Thursday, July 28, 2016

6 Easy Ways to Tell If Wedding Planning Has Totally Taken Over Your Life

  • stressed couple
  • Photo: Getty Images
    Planning a wedding is no small task. In fact, according to Amy Nichols, owner of Amy Nichols Special Events and cofounder of The Poppy Group, many couples spend no less than 200 hours organizing their big days. But in addition to being a huge time commitment, "wedding planning involves budgets, family relations, emotions, etiquette dos and don'ts, not to mention hundreds of decisions," she points out.

    Of course, it all must get done and addressed. But, "while it's perfectly normal for wedding planning to become a big part of your engaged life, it becomes a problem when it's all a bride thinks and talks about," warns Jaclyn Fisher, owner of Two Little Birds Planning in Philadelphia. "Often, brides don't even realize that they've become wedding-obsessed."
    Worried you might have crossed the line into wedding-crazy? Then look for these six signs, our experts say.

    1. You can't stop researching.
    According to Nichols, "The internet, plus Instagram and Pinterest, are a blessing and curse for brides, especially when you're trying to find the best deal, the best vendor, or the perfect dress." After all, unending inspiration can lead to unending indecision, leading you to research and research and research some more, without making a single selection or booking a vendor. "If you're agonizing over choices without making any decisions, planning has taken over your life, and you're going to drive yourself and everyone around you crazy," warns Fisher, adding it's time to step away from your computer or smartphone and get to work.

    2. The only things you post on social media are updates on your wedding.
    You hired a wedding photographer, and everybody knows because you had to post the exciting news on Facebook. Thanks to your social media feeds, they also know your menu items, your RSVP date, and the beef you've got with a bridesmaid. "While your friends and family want to share in your engaged excitement, they don't need the play-by-play of every planning task and emotion you're feeling along the way," says Fisher. "It's OK to post planning updates here and there, but save some surprises for the big day."

    3. Your social media feeds look like a wedding magazine.
    We're the first to admit it: Connecting on social media with wedding brands and vendors is a smart way to snag serious inspiration and even products. We want you to follow @BRIDES on Instagram, after all. "But when your news feeds begin to look like a wedding magazine — one without interesting updates from friends — you've probably taken planning a little too far," Nichols warns.

    4. There's nothing on your calendar except wedding-related meetings.
    While wedding planning will take up a lot of your time, there should be room on your social schedule for a date night or night out with the girls. "If everything in your calendar is a wedding-related meeting, event, or errand, it's safe to say that you have become wedding-obsessed," Fisher says. "Don't forget who you were before you had a ring on your finger. A bride should take time for her interests, hobbies, and things that she enjoyed doing pre-engagement. Remember that there is more to who you are than a bride-to-be."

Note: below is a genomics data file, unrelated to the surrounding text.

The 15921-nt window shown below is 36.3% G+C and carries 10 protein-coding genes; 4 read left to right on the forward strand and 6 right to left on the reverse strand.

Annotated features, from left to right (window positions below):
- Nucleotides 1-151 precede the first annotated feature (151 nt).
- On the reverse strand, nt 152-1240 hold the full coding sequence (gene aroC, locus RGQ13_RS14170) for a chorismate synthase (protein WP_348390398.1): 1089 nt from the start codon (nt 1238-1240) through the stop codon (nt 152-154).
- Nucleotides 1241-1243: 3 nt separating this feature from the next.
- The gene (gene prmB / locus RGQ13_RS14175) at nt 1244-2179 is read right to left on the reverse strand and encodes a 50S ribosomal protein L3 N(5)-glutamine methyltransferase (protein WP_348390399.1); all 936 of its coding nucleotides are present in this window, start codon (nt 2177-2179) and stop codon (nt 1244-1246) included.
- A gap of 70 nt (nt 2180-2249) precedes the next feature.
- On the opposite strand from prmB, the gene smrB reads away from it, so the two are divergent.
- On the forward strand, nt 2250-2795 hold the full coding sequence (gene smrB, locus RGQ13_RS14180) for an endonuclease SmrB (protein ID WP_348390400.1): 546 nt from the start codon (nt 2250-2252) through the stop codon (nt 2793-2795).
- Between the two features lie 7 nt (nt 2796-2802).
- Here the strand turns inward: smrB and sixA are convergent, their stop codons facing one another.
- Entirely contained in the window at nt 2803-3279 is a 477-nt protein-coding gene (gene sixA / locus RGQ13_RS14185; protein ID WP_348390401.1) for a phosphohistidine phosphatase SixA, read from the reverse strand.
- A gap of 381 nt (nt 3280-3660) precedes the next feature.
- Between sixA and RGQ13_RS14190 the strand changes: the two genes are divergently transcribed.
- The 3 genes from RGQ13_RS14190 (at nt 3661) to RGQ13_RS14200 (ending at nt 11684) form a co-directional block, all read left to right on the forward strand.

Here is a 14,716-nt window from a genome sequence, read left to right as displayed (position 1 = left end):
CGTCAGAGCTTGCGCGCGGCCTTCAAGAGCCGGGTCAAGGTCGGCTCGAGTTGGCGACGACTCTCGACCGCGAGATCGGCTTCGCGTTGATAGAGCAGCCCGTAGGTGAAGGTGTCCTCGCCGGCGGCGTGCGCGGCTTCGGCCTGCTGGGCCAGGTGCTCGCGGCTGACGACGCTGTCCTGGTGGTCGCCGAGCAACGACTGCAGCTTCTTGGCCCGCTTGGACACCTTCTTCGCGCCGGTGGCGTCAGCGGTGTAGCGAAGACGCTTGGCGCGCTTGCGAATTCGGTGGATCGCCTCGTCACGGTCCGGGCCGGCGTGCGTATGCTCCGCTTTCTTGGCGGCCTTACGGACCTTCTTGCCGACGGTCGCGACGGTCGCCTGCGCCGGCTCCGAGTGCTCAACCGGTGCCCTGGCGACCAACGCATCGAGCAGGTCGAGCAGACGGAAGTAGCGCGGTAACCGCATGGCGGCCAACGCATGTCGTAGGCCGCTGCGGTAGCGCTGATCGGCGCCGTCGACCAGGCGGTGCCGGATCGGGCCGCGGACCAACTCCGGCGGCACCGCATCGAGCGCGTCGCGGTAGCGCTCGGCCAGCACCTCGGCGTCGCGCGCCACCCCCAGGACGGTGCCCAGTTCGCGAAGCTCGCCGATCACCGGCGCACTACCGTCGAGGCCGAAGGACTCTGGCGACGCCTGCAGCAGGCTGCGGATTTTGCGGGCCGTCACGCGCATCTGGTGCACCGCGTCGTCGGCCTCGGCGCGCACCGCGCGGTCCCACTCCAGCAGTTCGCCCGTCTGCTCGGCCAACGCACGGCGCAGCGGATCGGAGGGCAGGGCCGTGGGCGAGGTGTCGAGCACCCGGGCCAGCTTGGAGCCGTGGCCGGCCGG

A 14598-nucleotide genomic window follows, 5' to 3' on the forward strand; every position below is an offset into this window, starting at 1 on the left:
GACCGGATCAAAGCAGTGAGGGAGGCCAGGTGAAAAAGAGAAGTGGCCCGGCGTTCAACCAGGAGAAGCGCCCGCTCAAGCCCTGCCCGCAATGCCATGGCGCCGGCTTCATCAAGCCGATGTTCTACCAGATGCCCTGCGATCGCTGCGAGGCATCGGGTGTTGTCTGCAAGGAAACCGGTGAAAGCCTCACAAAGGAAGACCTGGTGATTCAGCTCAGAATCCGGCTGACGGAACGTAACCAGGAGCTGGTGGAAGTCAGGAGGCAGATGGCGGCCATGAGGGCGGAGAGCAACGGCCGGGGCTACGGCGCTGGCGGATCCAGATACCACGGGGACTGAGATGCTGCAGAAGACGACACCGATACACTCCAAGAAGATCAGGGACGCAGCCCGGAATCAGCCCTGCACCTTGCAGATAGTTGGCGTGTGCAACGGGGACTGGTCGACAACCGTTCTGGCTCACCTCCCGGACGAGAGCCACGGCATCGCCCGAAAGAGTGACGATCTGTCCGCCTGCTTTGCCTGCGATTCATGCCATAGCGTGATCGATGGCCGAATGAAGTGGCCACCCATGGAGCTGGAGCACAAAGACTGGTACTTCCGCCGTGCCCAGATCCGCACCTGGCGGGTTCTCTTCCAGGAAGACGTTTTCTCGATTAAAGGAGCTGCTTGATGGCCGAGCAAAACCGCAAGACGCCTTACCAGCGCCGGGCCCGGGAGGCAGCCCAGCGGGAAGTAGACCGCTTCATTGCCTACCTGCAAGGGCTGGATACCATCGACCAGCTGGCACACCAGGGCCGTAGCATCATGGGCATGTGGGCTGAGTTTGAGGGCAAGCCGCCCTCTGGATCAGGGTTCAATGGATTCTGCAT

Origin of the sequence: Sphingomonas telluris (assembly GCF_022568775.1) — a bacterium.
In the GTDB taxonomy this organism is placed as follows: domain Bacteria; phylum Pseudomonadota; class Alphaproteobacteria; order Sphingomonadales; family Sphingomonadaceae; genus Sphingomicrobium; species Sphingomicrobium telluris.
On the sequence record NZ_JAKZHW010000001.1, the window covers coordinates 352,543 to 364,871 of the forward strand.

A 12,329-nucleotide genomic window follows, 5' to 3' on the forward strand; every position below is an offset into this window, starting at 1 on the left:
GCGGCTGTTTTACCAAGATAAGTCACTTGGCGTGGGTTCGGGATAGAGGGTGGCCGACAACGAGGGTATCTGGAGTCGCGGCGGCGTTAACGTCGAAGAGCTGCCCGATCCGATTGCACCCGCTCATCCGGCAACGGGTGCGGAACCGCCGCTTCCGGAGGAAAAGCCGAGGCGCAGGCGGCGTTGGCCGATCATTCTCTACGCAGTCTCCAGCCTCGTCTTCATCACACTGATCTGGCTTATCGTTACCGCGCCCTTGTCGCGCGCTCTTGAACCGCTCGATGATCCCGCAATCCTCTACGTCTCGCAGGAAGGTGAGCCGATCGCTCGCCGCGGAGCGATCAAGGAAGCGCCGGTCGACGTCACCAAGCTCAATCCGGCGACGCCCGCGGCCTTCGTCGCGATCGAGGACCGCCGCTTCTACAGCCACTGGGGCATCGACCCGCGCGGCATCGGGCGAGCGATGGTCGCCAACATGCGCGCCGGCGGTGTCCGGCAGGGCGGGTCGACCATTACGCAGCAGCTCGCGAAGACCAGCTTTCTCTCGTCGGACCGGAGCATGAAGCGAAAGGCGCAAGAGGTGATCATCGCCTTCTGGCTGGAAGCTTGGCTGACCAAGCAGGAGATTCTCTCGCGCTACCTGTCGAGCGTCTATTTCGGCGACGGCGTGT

5. You're losing sleep over wedding plans.
    Your long day is over. You should be exhausted. But instead of catching up on much-needed Z's, you're lying awake in bed, adding up your wedding budget lines and your last-minute to-do list items. "You're having dreams about the things you forgot on the wedding day," Nichols describes. "Even worse, you're having nightmares about the cake falling over or something terrible happening during the wedding. When you can't sleep peacefully you know it's time for a little break from wedding planning."

    6. You talk more about the wedding than your marriage.
    Of course you have to talk wedding to your partner. But your wedding lasts one day. Your marriage, on the other hand, will last a lifetime. "Don't forget why you're having a wedding in the first place," encourages Fisher. "It's not to impress your friends with a gorgeous gown and Pinterest-worthy details. It's to celebrate your love and the start of your married life together. Make sure your partner doesn't feel forgotten. Tell him how much you love him and how excited you are to be his wife. Schedule a surprise date night. Be the woman he fell in love with."
    If you fear you've become wedding-obsessed, there's an easy fix, Nichols says. "Preventing major bridal overwhelm is all about moderation," she says. "Don't forget about your friends, family, and your partner. Take time to go out with the girls without talking about the wedding. Go for a date night with your fiance and just enjoy each other's company without making any wedding decisions. Don't stop your exercise routine or whatever makes you feel fabulous."


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